Rain, rain, go away...
19.12.2009 - 22.12.2009 15 °C
So after our 10-hour bus ride, we arrived in the dark, pouring rain to Meknes bus station. We tried flagging a 'petit taxi' into the Medina, but we were repeatedly ignored in favour of locals until someone picked us up. Probably because they're metered, so why pick up someone who can't speak Arabic and will pay you the same?
Our gratefulness wore off though, when we received the 'Just Arrived Tourist treatment' - instead of being ripped off, we were dropped off... in the middle of nowhere. We even had written instructions for our driver. So we sought shelter and waited, drenched, unsure of what to do next, when Mavis' cellphone rang! It was the owner, wondering where we were. While his English was good, we had difficulty describing where we were (as 'nowhere' and 'in a dark street' didn't really suffice) so he asked us to pass the phone to someone who could speak Arabic. The only people around were little kids, so Jac picked a responsible looking girl and gave her the phone... poor girl had to try and speak while an untrusting Jac's gripped with vice-like determination.
Within 10 minutes, Omar the Manager cheerfully turned up and lead us into the Old Town and to our Riad. We were kinda wondering what we'd booked, as the alleyway we arrived at was dark and dingy, but to our surprise when he lead us through the nondescript front door, a beautiful and homely Riad greeted us! The central courtyard had lovely marble floors, there were little salons with plush sitting areas and cushions, and huge, antique doors and carpets adorning the walls. Omar and his staff were the most accomodating and lovely people ever.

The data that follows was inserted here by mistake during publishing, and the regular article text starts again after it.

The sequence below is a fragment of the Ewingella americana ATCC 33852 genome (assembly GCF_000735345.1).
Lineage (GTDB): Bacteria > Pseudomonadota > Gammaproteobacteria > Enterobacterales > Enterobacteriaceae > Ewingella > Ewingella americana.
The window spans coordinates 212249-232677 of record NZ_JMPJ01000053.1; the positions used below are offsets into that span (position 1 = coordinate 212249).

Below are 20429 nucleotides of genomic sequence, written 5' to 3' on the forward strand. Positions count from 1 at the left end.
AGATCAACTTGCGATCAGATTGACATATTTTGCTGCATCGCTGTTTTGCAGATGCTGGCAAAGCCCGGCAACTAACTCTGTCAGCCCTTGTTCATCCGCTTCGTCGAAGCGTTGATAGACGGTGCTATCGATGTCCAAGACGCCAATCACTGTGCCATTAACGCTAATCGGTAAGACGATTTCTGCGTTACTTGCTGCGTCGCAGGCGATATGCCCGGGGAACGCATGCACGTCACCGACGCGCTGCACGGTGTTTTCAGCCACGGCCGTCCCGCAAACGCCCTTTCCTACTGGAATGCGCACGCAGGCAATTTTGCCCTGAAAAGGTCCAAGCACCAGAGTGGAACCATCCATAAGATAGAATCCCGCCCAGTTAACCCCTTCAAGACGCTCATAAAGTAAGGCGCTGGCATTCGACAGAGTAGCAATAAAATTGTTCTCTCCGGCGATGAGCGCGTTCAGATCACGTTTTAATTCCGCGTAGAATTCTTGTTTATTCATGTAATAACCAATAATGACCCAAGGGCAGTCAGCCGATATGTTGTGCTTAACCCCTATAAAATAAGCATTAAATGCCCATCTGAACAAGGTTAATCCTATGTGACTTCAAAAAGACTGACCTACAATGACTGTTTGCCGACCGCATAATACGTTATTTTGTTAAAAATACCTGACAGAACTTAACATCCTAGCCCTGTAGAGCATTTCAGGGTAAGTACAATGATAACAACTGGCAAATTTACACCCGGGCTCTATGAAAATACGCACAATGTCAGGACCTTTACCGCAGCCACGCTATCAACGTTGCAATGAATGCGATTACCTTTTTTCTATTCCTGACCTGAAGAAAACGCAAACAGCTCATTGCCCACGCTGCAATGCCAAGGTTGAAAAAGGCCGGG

So Meknes is fairly small and quiet, and often overshadowed by its bigger and more impressive neighbour, Fez which is only 60kms to the east. However the grand mosaic gates and enormous sand-coloured imperial walls make you feel like you're truly enclosed in an Imperial City. The souqs sell more modern goods, like shoes and clothing, but there are still the requisite artisan shops, with owners enticing you in.
The unfortunate thing about Meknes is that it rained. And rained. And rained. But we still managed to walk lots and see the sights, like the tomb of My Ismail, who was the first King to unify Morocco and pacify the Berber tribes. It was the first 'sacred' place that allowed entry to non-Muslims, and it while only Muslims could approcach the tomb itself, the mausoleum was beautifully tiled in mosaics and had wild mint growing in the corners. Another highlight was that Chalky and Jac also managed to order The Biggest Couscous dish ever in a local restaurant, which took some sleeve-rolling and space-saving burps :p
Despite the rain we stayed for two days and then took a train to Fez in search of better weather.... and computers that let us upload photos...